10 Days of Pouring into Your Child’s Passion: Leaving Behind Conventions

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Today’s post is a repost from a Heart of the Matter article I wrote on Leaving Behind Conventions. I think it’s appropriate for this series because much of what I think of when it comes to our homeschool and pouring into our children’s passions is beyond the conventional. By the time most of you read this, E13 (our oldest) and I will be taking the NY State Falconry Exam in preparation for getting a falconer’s license (at 10am EDT on April 20th!). Falconry is the passion we are pouring into for our oldest son. I’m going to share about his passion with another topic next week. But certainly, training birds to hunt is not conventional!  (E13 wants me to point out that falconry is not a modern convention, but it was very popular before and during the middle ages.) If you are regular reader, then you know we are selling our home. As we look for a new one, one of the criterion items is adequate space for the raptor mews. 

This post pertains to all aspects of our homeschools. Not just the academic portions. I encourage you as you read it (and I hope that you will keep going) to consider your own homeschool. Are you allowing your children’s hearts to sing as you teach them valuable skills? Are they free to imagine and dream? Or do you feel hemmed in by convention? The key to engaging your kids to go for their “beyond dreams” is to leave room for being unconventional. 

The other day it was such an unusually warm day that while we were out for a walk in the afternoon; we turned toward the school and decided to enjoy the playground. When we arrived, there was an afterschool program there which was called together to return to the school building shortly after we got there. What followed was almost 10 minutes of the teacher coaxing the students to put their coats on and wait in an orderly fashion to go inside. “Whatever your parents sent you in is what you need to be wearing,” was the teacher’s direction.  This initiated comments from the kids about whether their parents had actually been home to send them to school. If they had it, they had to wear it.  So, despite it being nearly 60 degrees outside, there were students dressed in snow bibbers and winter coats. Finally, the teacher was satisfied and they followed her back into the school.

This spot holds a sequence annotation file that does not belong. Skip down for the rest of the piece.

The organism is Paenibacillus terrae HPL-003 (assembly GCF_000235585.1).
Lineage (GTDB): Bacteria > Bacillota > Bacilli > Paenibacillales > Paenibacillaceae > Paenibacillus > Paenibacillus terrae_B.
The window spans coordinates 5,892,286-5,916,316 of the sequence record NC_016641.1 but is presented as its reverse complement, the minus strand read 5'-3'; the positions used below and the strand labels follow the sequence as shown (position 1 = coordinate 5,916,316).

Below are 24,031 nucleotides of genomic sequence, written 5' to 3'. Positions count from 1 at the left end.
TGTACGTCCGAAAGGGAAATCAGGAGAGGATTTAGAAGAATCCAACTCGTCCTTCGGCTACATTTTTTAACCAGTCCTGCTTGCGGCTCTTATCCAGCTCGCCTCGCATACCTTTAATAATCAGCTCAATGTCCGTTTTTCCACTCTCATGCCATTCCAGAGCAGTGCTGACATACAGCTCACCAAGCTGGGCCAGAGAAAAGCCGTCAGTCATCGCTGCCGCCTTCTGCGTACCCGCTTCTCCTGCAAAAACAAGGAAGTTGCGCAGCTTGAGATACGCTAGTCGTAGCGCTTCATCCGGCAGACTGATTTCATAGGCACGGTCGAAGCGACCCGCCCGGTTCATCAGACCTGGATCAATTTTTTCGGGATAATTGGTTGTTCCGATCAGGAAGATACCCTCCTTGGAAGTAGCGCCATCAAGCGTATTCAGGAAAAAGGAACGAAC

This scenario brought a flood of things to my mind as I reflected on my days as a public school teacher and on our homeschool. It reminded me that scenes like this are carried out all day long in a school building. Well behaved kids waiting on not-so-well behaved kids to get themselves together so the group can move on. It seemed absurd to me that the teacher felt the need to adhere to convention regarding outdoor gear so stringently. Yet, I do understand the teacher’s perspective. In order to make sure all the requirements are met, all the students must comply.
It was this thinking that led us to take our son out of school seven years ago half way through first grade.  Though he was reading fluently, he had to fill out every phonics activity. Instead of meeting him where he was skill wise, he had to stick within the convention of what was happening in that building at that grade level at that time. There was no room for stepping outside that convention. What was that about? I can only think it was about making sure that all students could meet the standard. It didn’t matter that he was well beyond the use for phonics. It was a benchmark that needed to be met by everyone.
But before we point our fingers at the traditional classroom and its “assembly line education”, let’s take a good look at our homeschools. It turns out, we can be vulnerable to the same weakness. We have the option to choose curriculum, but what does that choice look like? Does it look like traditional school content which takes place in a home? Does it allow for flexibility? Do you find yourself constantly struggling with a particular child based on the work he is required to do?